What Are the Bowling Lane Dimensions?

Bowling lane dimensions

Everyone has visited a bowling alley at least once in their lifetimes. However, have you ever spent the time to measure the width and length of a single bowling lane? Probably now, but you don’t have to since I have the measurements.

A bowling lane measure 60 feet long from the foul line to the back of the pin deck. It measures 48 inches wide and includes 9-1/4-inch gutters to the left and right. The typical bowling alley will have between 12 and 36 alleys.

To fully understand what a bowling lane is, you should also be familiar with the different parts and their measurements. I’ll explain what they are in this guide, as well as describe the differences between 10-pin, 9-pin, 5-pin, candlepin, and duckpin bowling lanes.

Bowling Lane Dimensions

If you visit your local bowling alley, you’ll most like find that it is equipped with at least a dozen lanes for 10-pin bowling. This is the most popular type of bowling, which is governed by all sorts of leagues, including the US Bowling Congress and the Professional Bowlers Association.

While there are several professional bowling leagues scattered throughout the US and beyond, just like the bowling pin dimensions,  the bowling lane dimensions follow the same guideline. Here’s a brief overview of a regulation bowling lane’s measurements.

  • Lane Length—60 feet from the foul line to the headpin and 62 feet 10-3/4 inches to the back of the pin deck
  • Lane Width—42 inches between the outer edges of each gutter
  • Gutters—9-1/4 inches wide

Parts of a Bowling Lane

Parts of a Bowling Lane

Everyone knows that bowling lanes rectangular alleys that are much longer than they are wide. However, if you want to get into the specifics of a bowling lane, then you should understand the various components that make it up.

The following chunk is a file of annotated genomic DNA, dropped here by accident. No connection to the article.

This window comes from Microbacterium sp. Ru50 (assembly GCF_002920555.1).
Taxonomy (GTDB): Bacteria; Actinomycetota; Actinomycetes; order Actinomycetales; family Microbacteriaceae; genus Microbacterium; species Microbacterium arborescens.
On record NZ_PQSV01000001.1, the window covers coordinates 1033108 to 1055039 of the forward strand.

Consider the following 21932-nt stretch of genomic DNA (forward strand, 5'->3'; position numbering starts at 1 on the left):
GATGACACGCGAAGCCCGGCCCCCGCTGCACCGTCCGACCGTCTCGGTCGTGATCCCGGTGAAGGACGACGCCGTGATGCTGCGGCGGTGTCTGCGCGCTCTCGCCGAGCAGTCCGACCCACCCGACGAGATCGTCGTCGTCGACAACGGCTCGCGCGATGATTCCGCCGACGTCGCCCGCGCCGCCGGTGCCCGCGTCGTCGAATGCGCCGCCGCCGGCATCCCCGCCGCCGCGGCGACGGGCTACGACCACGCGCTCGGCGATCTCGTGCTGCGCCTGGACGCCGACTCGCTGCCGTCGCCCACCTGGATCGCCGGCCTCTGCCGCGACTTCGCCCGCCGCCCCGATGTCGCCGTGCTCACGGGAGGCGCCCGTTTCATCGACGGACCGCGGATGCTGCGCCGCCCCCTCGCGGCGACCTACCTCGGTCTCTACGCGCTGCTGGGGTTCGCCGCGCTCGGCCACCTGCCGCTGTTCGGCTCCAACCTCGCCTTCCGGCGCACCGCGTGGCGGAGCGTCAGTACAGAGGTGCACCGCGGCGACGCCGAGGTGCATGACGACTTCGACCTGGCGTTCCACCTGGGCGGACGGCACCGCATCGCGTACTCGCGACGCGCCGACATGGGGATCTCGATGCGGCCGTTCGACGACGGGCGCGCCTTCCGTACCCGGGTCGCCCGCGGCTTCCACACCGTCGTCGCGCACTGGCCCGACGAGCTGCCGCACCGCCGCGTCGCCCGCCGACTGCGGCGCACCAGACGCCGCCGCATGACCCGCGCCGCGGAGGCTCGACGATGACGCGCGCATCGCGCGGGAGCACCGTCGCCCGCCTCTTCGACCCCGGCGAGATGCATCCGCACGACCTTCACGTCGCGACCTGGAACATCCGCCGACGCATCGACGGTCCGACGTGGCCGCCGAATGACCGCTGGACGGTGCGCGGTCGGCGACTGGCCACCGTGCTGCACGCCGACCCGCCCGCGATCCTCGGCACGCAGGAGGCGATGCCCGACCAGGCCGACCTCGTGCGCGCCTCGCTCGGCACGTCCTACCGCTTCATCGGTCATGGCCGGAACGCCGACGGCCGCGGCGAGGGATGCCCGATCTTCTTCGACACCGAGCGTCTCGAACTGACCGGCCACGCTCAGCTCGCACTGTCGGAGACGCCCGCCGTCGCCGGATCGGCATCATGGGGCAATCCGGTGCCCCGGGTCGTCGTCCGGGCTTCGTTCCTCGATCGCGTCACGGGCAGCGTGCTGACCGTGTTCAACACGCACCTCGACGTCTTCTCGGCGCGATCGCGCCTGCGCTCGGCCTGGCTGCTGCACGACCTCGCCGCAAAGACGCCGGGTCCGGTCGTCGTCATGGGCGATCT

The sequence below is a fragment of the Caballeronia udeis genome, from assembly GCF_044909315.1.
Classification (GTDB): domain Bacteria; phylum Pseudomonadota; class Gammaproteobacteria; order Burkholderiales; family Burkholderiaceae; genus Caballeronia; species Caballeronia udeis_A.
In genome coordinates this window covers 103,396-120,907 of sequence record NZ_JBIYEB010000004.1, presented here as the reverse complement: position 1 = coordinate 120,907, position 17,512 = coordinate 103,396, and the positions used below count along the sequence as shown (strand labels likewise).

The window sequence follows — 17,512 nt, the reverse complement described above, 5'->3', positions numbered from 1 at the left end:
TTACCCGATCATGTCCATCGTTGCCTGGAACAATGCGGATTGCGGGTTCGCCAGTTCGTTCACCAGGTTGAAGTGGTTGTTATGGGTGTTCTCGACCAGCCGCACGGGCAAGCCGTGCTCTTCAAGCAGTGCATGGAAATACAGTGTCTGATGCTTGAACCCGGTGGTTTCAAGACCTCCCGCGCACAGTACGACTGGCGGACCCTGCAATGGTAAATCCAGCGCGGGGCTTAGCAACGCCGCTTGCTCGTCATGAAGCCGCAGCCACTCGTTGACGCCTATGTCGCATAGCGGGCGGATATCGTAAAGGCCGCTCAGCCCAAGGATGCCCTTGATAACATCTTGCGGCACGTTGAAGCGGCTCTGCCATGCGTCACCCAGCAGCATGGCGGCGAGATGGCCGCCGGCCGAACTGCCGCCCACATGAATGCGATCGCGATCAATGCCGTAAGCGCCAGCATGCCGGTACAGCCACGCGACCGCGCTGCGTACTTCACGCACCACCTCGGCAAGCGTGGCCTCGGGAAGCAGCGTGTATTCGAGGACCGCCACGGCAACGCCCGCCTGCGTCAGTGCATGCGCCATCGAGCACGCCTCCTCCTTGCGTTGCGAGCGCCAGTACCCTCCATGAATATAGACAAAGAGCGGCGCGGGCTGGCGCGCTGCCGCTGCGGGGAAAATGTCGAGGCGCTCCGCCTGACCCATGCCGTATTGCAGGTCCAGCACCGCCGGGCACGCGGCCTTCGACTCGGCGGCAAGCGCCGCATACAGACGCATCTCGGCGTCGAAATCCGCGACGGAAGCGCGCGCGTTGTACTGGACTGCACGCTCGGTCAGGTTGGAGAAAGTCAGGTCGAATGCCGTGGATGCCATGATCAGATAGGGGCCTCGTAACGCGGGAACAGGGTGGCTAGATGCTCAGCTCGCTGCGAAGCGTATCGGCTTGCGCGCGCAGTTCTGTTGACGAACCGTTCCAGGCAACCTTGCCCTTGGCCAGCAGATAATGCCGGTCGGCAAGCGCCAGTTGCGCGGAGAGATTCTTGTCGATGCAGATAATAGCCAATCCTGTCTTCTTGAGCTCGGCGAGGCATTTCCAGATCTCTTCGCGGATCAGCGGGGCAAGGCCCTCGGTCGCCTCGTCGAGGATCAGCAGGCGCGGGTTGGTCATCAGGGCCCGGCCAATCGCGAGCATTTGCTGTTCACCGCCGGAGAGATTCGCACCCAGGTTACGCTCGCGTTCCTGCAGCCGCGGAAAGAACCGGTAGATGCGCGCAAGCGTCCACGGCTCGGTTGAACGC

Bowling Lane—The lane where the bowling ball must pass. The lane also includes the gutters. The lane measures 60 feet from the Foul Line to the headpin (frontmost bowling pin) and 62 feet 10-3/4 inches to the back of the Pin Deck. The lane measures 42 inches wide from the outer edges of the Gutters. Bowling Lanes are made with 1.06-inch-wide boards that measure 1.06 inches wide and span the entire length of the Lane.

Gutters—The grooves found on both sides of the lane. When the ball enters one of the gutters, it is an automatic miss, regardless of whether the ball bounced out the gutter and made it back onto the lane. Each Gutter measures 9-1/4 inches wide.

Approach Area—The rectangular field in front of the Bowling Lane. Players are allowed to move around in the Approach Area before throwing the bowling ball. The Approach Area measures 42 inches wide and between 10 and 15 feet long.

Foul Line—The line that separates the Approach Area from the bowling lane. Players must have both feet behind the line when throwing the ball. If they pass the line, then the throw is invalid, and the thrower will receive 0 marks. The foul line spans the entire width of the lane (42 inches) and is roughly 2 inches thick.